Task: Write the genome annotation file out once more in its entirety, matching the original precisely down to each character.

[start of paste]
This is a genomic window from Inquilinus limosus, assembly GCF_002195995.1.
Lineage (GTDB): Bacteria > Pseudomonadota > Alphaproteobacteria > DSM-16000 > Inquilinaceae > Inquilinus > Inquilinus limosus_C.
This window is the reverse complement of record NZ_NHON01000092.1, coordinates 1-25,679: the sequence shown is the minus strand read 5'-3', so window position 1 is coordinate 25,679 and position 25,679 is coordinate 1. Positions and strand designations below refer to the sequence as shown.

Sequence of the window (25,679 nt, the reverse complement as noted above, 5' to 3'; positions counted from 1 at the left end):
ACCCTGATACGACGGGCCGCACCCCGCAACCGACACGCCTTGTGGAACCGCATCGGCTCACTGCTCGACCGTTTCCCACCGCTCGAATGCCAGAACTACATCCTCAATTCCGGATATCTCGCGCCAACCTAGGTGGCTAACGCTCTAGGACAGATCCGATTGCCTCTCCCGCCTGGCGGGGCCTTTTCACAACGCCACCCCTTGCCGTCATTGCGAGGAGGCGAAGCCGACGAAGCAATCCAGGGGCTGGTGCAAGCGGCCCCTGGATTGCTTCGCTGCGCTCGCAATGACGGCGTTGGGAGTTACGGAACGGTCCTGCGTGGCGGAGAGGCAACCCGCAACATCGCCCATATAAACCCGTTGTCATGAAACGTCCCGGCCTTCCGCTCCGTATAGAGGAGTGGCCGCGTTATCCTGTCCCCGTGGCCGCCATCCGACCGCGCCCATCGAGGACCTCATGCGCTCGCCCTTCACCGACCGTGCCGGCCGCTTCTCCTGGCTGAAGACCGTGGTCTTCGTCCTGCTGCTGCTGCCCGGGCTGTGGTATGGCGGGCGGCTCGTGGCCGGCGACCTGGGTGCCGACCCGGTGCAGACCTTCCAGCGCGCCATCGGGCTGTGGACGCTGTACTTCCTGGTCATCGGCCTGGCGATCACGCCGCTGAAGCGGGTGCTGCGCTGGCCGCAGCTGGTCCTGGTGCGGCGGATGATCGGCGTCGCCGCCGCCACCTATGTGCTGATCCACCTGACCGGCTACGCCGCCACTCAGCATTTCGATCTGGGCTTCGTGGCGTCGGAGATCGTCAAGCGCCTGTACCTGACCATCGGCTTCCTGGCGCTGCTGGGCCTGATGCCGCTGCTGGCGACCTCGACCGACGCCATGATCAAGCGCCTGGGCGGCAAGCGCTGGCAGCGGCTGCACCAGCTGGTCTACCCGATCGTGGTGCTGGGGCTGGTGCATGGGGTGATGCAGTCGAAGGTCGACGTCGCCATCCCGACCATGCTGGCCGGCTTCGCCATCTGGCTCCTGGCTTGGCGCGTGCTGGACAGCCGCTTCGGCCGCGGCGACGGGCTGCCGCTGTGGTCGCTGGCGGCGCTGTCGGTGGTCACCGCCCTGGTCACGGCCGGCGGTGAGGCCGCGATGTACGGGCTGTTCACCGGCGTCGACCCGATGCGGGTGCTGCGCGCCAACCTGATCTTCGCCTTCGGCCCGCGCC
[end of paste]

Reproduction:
This is a genomic window from Inquilinus limosus, assembly GCF_002195995.1.
Lineage (GTDB): Bacteria > Pseudomonadota > Alphaproteobacteria > DSM-16000 > Inquilinaceae > Inquilinus > Inquilinus limosus_C.
This window is the reverse complement of record NZ_NHON01000092.1, coordinates 1-25,679: the sequence shown is the minus strand read 5'-3', so window position 1 is coordinate 25,679 and position 25,679 is coordinate 1. Positions and strand designations below refer to the sequence as shown.

Sequence of the window (25,679 nt, the reverse complement as noted above, 5' to 3'; positions counted from 1 at the left end):
ACCCTGATACGACGGGCCGCACCCCGCAACCGACACGCCTTGTGGAACCGCATCGGCTCACTGCTCGACCGTTTCCCACCGCTCGAATGCCAGAACTACATCCTCAATTCCGGATATCTCGCGCCAACCTAGGTGGCTAACGCTCTAGGACAGATCCGATTGCCTCTCCCGCCTGGCGGGGCCTTTTCACAACGCCACCCCTTGCCGTCATTGCGAGGAGGCGAAGCCGACGAAGCAATCCAGGGGCTGGTGCAAGCGGCCCCTGGATTGCTTCGCTGCGCTCGCAATGACGGCGTTGGGAGTTACGGAACGGTCCTGCGTGGCGGAGAGGCAACCCGCAACATCGCCCATATAAACCCGTTGTCATGAAACGTCCCGGCCTTCCGCTCCGTATAGAGGAGTGGCCGCGTTATCCTGTCCCCGTGGCCGCCATCCGACCGCGCCCATCGAGGACCTCATGCGCTCGCCCTTCACCGACCGTGCCGGCCGCTTCTCCTGGCTGAAGACCGTGGTCTTCGTCCTGCTGCTGCTGCCCGGGCTGTGGTATGGCGGGCGGCTCGTGGCCGGCGACCTGGGTGCCGACCCGGTGCAGACCTTCCAGCGCGCCATCGGGCTGTGGACGCTGTACTTCCTGGTCATCGGCCTGGCGATCACGCCGCTGAAGCGGGTGCTGCGCTGGCCGCAGCTGGTCCTGGTGCGGCGGATGATCGGCGTCGCCGCCGCCACCTATGTGCTGATCCACCTGACCGGCTACGCCGCCACTCAGCATTTCGATCTGGGCTTCGTGGCGTCGGAGATCGTCAAGCGCCTGTACCTGACCATCGGCTTCCTGGCGCTGCTGGGCCTGATGCCGCTGCTGGCGACCTCGACCGACGCCATGATCAAGCGCCTGGGCGGCAAGCGCTGGCAGCGGCTGCACCAGCTGGTCTACCCGATCGTGGTGCTGGGGCTGGTGCATGGGGTGATGCAGTCGAAGGTCGACGTCGCCATCCCGACCATGCTGGCCGGCTTCGCCATCTGGCTCCTGGCTTGGCGCGTGCTGGACAGCCGCTTCGGCCGCGGCGACGGGCTGCCGCTGTGGTCGCTGGCGGCGCTGTCGGTGGTCACCGCCCTGGTCACGGCCGGCGGTGAGGCCGCGATGTACGGGCTGTTCACCGGCGTCGACCCGATGCGGGTGCTGCGCGCCAACCTGATCTTCGCCTTCGGCCCGCGCC